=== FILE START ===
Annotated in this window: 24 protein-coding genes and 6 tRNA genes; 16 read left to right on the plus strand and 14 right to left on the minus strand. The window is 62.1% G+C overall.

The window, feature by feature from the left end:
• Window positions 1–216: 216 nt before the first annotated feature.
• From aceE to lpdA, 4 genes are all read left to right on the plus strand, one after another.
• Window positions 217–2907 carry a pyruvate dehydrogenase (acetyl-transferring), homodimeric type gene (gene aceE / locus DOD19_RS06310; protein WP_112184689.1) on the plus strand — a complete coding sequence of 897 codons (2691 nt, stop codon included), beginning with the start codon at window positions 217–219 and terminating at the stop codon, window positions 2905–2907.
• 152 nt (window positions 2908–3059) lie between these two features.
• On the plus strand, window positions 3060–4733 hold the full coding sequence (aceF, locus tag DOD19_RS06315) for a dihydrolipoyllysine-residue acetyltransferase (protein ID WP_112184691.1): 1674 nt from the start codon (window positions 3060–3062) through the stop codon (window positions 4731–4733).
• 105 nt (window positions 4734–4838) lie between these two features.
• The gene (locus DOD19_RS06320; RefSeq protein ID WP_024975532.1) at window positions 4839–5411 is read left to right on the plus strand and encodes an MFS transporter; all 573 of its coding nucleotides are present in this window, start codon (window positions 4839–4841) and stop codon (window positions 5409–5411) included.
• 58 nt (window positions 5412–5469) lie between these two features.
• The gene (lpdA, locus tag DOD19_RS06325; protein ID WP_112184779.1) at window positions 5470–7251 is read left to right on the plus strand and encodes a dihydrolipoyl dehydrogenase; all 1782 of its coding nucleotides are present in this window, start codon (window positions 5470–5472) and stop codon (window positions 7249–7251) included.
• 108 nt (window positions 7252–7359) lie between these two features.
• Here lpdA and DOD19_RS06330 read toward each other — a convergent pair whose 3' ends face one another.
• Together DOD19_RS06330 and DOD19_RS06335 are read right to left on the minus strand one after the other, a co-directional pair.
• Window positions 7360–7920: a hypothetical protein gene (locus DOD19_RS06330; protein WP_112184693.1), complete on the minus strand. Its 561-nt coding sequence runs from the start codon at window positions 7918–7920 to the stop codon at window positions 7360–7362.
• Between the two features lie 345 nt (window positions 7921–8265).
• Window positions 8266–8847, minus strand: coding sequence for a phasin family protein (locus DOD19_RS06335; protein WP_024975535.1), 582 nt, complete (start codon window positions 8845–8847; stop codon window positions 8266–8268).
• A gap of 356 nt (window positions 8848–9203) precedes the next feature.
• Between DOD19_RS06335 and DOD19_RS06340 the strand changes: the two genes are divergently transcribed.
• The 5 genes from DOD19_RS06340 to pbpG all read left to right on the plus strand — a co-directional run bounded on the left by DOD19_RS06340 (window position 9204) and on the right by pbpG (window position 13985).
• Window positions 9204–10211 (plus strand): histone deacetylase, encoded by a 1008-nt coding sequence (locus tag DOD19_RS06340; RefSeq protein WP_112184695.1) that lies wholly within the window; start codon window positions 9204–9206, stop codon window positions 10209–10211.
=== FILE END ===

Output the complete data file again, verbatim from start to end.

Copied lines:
Annotated in this window: 24 protein-coding genes and 6 tRNA genes; 16 read left to right on the plus strand and 14 right to left on the minus strand. The window is 62.1% G+C overall.

The window, feature by feature from the left end:
• Window positions 1–216: 216 nt before the first annotated feature.
• From aceE to lpdA, 4 genes are all read left to right on the plus strand, one after another.
• Window positions 217–2907 carry a pyruvate dehydrogenase (acetyl-transferring), homodimeric type gene (gene aceE / locus DOD19_RS06310; protein WP_112184689.1) on the plus strand — a complete coding sequence of 897 codons (2691 nt, stop codon included), beginning with the start codon at window positions 217–219 and terminating at the stop codon, window positions 2905–2907.
• 152 nt (window positions 2908–3059) lie between these two features.
• On the plus strand, window positions 3060–4733 hold the full coding sequence (aceF, locus tag DOD19_RS06315) for a dihydrolipoyllysine-residue acetyltransferase (protein ID WP_112184691.1): 1674 nt from the start codon (window positions 3060–3062) through the stop codon (window positions 4731–4733).
• 105 nt (window positions 4734–4838) lie between these two features.
• The gene (locus DOD19_RS06320; RefSeq protein ID WP_024975532.1) at window positions 4839–5411 is read left to right on the plus strand and encodes an MFS transporter; all 573 of its coding nucleotides are present in this window, start codon (window positions 4839–4841) and stop codon (window positions 5409–5411) included.
• 58 nt (window positions 5412–5469) lie between these two features.
• The gene (lpdA, locus tag DOD19_RS06325; protein ID WP_112184779.1) at window positions 5470–7251 is read left to right on the plus strand and encodes a dihydrolipoyl dehydrogenase; all 1782 of its coding nucleotides are present in this window, start codon (window positions 5470–5472) and stop codon (window positions 7249–7251) included.
• 108 nt (window positions 7252–7359) lie between these two features.
• Here lpdA and DOD19_RS06330 read toward each other — a convergent pair whose 3' ends face one another.
• Together DOD19_RS06330 and DOD19_RS06335 are read right to left on the minus strand one after the other, a co-directional pair.
• Window positions 7360–7920: a hypothetical protein gene (locus DOD19_RS06330; protein WP_112184693.1), complete on the minus strand. Its 561-nt coding sequence runs from the start codon at window positions 7918–7920 to the stop codon at window positions 7360–7362.
• Between the two features lie 345 nt (window positions 7921–8265).
• Window positions 8266–8847, minus strand: coding sequence for a phasin family protein (locus DOD19_RS06335; protein WP_024975535.1), 582 nt, complete (start codon window positions 8845–8847; stop codon window positions 8266–8268).
• A gap of 356 nt (window positions 8848–9203) precedes the next feature.
• Between DOD19_RS06335 and DOD19_RS06340 the strand changes: the two genes are divergently transcribed.
• The 5 genes from DOD19_RS06340 to pbpG all read left to right on the plus strand — a co-directional run bounded on the left by DOD19_RS06340 (window position 9204) and on the right by pbpG (window position 13985).
• Window positions 9204–10211 (plus strand): histone deacetylase, encoded by a 1008-nt coding sequence (locus tag DOD19_RS06340; RefSeq protein WP_112184695.1) that lies wholly within the window; start codon window positions 9204–9206, stop codon window positions 10209–10211.